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Toy Quest gets kids up and at ‘em with its pro-exercise Go Go TV console

In an effort to reconcile kids' ongoing love affair with video games and the growing parental concern over how much couch time children are logging, L.A.'s Toy Quest has come up with a new gaming system designed to gets kids up and moving.
January 1, 2005

In an effort to reconcile kids’ ongoing love affair with video games and the growing parental concern over how much couch time children are logging, L.A.’s Toy Quest has come up with a new gaming system designed to gets kids up and moving.

Go Go TV (US$39) is a cartridge-based console that actually puts gamers right in the middle of the action using motion-capture technology. When the game is plugged in, an image of the player appears on the screen. And by placing their hands in certain positions, players control the game play through their movements.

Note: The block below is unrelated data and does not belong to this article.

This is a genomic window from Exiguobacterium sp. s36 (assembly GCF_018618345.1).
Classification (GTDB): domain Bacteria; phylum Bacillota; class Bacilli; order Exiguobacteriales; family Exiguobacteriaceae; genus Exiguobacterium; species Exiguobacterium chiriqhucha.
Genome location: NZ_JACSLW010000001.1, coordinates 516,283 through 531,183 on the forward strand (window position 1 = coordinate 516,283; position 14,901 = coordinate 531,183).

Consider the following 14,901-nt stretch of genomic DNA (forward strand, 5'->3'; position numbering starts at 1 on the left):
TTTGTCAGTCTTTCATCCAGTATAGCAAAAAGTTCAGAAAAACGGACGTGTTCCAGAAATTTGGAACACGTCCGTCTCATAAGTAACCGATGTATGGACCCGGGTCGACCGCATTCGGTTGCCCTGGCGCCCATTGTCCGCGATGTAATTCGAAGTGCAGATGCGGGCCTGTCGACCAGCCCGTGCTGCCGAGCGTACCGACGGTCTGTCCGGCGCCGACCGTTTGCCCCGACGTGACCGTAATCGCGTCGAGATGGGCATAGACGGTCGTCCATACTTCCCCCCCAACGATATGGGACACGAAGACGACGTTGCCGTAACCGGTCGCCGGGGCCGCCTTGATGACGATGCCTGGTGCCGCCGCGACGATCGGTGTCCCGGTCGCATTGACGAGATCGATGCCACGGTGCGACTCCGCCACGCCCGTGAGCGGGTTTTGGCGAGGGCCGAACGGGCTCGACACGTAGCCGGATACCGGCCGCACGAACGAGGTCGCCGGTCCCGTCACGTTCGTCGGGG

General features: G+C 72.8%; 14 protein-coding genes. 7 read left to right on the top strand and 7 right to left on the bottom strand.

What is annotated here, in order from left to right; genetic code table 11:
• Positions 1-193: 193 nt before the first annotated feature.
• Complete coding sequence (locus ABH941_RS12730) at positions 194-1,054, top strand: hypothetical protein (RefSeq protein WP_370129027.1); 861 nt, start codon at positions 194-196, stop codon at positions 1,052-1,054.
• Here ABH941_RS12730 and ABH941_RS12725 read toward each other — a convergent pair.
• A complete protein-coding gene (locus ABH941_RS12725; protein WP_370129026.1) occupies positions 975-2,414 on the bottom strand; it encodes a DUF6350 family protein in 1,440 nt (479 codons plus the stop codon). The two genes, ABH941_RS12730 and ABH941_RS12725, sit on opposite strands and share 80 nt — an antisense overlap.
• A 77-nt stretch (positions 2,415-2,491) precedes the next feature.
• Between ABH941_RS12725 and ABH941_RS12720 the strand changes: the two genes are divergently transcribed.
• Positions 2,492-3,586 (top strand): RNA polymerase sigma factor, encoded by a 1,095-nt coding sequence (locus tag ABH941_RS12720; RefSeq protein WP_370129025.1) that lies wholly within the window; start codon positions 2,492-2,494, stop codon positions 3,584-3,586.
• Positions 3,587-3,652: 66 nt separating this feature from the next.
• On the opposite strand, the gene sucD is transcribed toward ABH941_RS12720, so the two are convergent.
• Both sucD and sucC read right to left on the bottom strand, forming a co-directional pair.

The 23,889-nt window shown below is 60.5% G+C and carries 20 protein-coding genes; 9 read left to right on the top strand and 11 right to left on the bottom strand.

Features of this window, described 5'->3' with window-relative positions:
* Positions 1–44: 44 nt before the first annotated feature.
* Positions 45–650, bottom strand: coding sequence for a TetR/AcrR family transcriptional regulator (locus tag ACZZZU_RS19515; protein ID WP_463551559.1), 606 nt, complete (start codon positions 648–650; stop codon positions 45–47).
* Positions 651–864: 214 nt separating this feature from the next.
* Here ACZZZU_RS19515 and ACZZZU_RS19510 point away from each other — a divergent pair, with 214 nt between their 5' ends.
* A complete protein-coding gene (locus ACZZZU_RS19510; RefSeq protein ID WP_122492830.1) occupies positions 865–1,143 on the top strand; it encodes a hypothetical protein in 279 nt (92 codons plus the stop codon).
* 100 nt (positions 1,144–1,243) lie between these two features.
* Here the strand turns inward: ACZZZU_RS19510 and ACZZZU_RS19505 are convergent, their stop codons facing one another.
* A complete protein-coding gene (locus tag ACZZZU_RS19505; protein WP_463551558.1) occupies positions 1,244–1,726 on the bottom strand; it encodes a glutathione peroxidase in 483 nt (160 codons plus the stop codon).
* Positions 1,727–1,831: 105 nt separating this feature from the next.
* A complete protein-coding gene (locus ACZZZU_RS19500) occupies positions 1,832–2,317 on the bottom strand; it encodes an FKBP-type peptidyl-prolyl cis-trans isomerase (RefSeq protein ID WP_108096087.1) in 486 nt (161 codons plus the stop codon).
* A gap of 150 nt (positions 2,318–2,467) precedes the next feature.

‘You actually see yourself on the TV screen and interact with the characters,’ says Toy Quest president Brian Dubinsky. ‘If you want to fly like Buzz Lightyear, you can. And when you are leaning left, you see yourself bearing left through the clouds.’

Toy Quest will roll the system out in March with eight initial games, to be followed by seven new ones every three months. Dubinsky estimates that roughly half the titles will be based on entertainment properties, and Toy Quest has already secured licenses from Disney and DreamWorks for its launch phase. Each cartridge will retail for US$20 and come with some type of accessory (for example, a gymnastics game might come with a baton), all of which are wireless, relying instead on infrared sensors to communicate with the console.

If the concept behind Go Go sounds vaguely familiar, that’s because Sony came out with a similar product called the EyeToy for its PlayStation 2 video game console in late 2003. To avoid going directly up against such an entrenched electronics behemoth, Toy Quest is targeting a slightly younger three to eight demo.

The hope is that younger kids will be more open to a lifestyle change if it’s encouraged by a cool activity. ‘We know kids are playing video games, and that’s not going to change,’ says Dubinsky. ‘[But Go Go] is about getting them off the couch. [With our system,] the only way to get better at the game is to move more, jump up and down, run through the mazes, catch the butterfly, or whatever. They more they move, the better their score will be.’

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